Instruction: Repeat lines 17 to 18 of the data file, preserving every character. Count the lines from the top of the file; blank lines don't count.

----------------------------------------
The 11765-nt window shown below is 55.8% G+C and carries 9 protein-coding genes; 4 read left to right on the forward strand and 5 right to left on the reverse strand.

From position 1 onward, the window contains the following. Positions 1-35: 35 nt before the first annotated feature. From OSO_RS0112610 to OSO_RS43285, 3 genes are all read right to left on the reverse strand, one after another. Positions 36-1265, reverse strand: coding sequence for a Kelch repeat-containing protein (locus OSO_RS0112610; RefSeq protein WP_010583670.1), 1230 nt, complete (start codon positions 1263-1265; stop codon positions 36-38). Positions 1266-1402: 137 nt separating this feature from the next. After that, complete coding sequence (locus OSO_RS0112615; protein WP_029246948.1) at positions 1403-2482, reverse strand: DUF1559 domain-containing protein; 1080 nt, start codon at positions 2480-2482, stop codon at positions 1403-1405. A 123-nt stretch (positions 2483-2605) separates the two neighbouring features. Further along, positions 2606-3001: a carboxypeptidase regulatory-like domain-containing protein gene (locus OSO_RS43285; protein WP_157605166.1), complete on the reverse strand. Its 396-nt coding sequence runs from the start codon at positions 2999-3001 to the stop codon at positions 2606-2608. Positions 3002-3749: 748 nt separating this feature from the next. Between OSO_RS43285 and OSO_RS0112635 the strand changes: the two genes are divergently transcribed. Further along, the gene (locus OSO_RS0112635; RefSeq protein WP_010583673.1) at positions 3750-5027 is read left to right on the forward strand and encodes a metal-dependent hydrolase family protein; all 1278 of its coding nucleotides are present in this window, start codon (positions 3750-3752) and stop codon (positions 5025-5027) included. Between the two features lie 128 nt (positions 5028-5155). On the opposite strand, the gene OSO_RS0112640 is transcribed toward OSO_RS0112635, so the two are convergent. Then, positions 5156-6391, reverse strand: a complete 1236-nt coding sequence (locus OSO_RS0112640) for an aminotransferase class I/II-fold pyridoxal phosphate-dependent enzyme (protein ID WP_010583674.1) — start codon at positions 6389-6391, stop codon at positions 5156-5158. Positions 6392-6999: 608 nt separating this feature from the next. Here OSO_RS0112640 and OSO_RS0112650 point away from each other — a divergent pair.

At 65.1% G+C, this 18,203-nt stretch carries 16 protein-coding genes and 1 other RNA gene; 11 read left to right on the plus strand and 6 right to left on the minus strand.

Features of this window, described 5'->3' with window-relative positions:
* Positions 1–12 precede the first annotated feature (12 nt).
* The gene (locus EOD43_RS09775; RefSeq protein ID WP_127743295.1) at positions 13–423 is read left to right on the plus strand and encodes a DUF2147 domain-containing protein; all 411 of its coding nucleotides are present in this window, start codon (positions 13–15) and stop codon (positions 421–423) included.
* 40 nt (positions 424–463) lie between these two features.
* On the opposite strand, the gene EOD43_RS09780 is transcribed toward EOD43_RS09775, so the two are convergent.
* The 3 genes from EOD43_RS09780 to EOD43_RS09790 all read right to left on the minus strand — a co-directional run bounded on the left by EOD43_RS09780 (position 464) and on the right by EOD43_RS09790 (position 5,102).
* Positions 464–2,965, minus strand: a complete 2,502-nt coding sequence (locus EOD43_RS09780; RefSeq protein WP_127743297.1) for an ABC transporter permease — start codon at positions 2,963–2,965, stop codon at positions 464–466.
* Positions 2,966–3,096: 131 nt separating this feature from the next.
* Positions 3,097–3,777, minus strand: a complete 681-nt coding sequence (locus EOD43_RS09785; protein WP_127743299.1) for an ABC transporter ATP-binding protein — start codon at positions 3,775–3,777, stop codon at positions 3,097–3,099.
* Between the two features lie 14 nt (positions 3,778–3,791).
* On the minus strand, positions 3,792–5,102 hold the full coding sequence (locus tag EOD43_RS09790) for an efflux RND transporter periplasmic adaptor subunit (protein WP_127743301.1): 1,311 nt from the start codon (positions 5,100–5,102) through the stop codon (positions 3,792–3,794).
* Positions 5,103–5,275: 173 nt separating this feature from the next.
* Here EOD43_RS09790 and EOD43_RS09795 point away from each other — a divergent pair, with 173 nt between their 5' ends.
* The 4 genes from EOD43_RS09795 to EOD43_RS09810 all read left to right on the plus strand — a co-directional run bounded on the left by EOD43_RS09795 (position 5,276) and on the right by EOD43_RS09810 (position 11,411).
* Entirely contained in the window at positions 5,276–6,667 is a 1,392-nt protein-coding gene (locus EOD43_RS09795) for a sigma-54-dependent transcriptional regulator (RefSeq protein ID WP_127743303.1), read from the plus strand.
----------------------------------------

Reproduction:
* The 4 genes from EOD43_RS09795 to EOD43_RS09810 all read left to right on the plus strand — a co-directional run bounded on the left by EOD43_RS09795 (position 5,276) and on the right by EOD43_RS09810 (position 11,411).
* Entirely contained in the window at positions 5,276–6,667 is a 1,392-nt protein-coding gene (locus EOD43_RS09795) for a sigma-54-dependent transcriptional regulator (RefSeq protein ID WP_127743303.1), read from the plus strand.